Small, Steady Steps
Though none of these developments is dramatic, in and of itself, and they affect only a small fraction of the nation's teachers, they indicate that the days of the traditional salary schedule may be numbered.
Much of the recent activity has been spearheaded by members of the Teacher Union Reform Network, or TURN, a group of 21 NEA and AFT locals.
"The question is no longer whether the traditional, lock-step salary schedule will survive," said Adam Urbanski, the president of the Rochester (N.Y.) Teachers Association and the director of TURN. "It will not."
But he and other union leaders caution that the new ideas on compensation are unproven. And most districts are striving for measured, steady progress rather than big headlines.
"We should proceed very carefully in departing from what we have now, because if we rush into something that has not been demonstrated as effective, we could actually make the situation worse," said Mr. Urbanski.
One approach definitely not on the table is the traditional concept of merit pay.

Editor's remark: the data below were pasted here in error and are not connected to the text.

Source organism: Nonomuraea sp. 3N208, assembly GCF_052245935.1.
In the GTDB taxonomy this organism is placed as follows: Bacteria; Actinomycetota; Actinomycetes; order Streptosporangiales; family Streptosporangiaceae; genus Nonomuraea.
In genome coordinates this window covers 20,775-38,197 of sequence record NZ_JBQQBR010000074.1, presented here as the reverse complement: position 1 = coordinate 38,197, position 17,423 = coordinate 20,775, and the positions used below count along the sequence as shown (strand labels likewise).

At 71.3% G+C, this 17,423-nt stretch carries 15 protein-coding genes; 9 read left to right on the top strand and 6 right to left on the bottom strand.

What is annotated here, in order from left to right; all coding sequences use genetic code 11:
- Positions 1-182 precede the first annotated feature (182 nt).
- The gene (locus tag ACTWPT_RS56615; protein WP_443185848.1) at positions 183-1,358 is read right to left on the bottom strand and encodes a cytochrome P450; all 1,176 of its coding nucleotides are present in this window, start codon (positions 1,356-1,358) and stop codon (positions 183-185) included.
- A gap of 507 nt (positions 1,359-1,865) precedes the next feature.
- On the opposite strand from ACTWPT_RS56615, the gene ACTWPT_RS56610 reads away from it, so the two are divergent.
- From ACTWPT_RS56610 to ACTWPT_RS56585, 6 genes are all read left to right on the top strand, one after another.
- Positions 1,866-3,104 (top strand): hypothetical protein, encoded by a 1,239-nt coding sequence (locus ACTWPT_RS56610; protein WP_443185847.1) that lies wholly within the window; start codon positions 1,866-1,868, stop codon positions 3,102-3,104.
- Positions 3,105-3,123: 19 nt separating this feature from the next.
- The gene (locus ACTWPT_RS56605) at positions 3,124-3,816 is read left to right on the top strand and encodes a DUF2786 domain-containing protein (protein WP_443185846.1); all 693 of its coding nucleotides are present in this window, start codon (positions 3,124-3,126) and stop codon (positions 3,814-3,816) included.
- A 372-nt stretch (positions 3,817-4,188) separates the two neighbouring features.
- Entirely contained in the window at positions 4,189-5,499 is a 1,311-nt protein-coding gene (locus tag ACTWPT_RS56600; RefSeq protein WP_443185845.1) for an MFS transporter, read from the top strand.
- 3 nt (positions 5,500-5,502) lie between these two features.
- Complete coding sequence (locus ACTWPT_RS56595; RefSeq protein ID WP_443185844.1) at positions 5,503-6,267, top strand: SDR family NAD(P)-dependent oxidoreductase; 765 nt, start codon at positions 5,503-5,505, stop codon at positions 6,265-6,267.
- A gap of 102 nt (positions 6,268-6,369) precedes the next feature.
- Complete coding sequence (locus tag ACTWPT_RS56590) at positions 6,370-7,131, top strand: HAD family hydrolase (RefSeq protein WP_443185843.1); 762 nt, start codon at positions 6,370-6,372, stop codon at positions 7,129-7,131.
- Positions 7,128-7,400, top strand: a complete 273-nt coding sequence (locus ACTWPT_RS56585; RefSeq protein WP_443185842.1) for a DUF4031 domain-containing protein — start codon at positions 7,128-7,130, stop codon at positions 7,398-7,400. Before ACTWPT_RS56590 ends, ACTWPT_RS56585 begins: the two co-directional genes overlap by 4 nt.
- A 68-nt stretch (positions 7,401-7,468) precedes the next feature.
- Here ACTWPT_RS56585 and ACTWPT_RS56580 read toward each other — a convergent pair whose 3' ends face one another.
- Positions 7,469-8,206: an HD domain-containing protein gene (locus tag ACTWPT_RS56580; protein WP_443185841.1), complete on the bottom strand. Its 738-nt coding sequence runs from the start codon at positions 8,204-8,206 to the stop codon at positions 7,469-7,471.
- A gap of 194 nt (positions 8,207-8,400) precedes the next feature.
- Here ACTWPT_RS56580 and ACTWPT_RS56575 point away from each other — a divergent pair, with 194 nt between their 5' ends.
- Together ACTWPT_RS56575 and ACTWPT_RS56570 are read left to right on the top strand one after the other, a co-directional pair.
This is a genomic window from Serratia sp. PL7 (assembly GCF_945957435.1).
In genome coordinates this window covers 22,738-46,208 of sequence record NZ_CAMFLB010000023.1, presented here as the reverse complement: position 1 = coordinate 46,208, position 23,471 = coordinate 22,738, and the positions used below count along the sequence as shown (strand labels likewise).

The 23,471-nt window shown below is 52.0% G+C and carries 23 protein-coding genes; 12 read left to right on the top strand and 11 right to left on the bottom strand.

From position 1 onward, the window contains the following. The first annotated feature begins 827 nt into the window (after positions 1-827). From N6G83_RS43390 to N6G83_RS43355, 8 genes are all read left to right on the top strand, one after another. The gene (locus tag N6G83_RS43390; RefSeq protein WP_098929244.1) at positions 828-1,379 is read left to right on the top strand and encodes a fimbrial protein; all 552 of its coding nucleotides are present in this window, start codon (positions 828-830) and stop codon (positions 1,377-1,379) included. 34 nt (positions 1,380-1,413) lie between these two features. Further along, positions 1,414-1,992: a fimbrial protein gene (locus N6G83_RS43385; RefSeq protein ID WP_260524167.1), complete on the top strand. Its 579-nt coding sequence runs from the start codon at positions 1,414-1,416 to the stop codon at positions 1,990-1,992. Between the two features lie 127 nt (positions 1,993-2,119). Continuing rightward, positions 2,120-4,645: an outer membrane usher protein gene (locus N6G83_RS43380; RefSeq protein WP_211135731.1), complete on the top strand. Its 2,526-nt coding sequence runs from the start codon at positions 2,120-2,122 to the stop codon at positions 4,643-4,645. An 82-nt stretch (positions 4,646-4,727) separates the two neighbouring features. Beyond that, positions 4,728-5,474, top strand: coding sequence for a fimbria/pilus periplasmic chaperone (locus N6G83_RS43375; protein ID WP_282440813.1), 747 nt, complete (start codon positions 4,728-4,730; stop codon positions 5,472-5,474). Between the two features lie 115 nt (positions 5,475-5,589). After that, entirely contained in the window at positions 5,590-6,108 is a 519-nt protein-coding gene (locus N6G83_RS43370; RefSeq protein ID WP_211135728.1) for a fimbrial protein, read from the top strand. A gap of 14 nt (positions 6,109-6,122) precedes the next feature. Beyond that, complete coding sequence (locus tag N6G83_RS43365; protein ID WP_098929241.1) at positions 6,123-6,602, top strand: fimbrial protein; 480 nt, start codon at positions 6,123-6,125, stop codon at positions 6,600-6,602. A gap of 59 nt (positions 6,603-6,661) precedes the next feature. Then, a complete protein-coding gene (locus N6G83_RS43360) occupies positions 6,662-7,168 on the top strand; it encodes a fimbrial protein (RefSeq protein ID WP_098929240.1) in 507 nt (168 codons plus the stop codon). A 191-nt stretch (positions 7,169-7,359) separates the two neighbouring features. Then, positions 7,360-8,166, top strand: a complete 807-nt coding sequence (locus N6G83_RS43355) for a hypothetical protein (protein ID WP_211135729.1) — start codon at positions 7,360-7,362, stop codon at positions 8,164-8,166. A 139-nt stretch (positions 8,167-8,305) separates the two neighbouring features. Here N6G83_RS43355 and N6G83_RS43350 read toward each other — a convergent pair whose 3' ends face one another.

In the past, such programs were often based on supervisors' evaluations, which teachers viewed as subjective.
"They don't work," Mr. Cameron of the NEA said. "But the idea of incentives based on student performance and teacher performance is something that I think we have to take an objective look at."
"We remain opposed to individual pay tied to student results," said Tom Mooney, the president of the Cincinnati Federation of Teachers and a vice president of the AFT. "I think that's unsound, unprofessional, unethical, and no one has shown me a system that's even halfway credible."
He argued that too many factors are beyond the control of teachers, including students' own efforts.
Tying Skills to Pay
Instead, many of the newer plans reward teachers for specific knowledge and skills. The most prominent examples center around the National Board for Professional Teaching Standards, a privately organized group that recognizes outstanding teachers through a rigorous application and review process leading to national certification.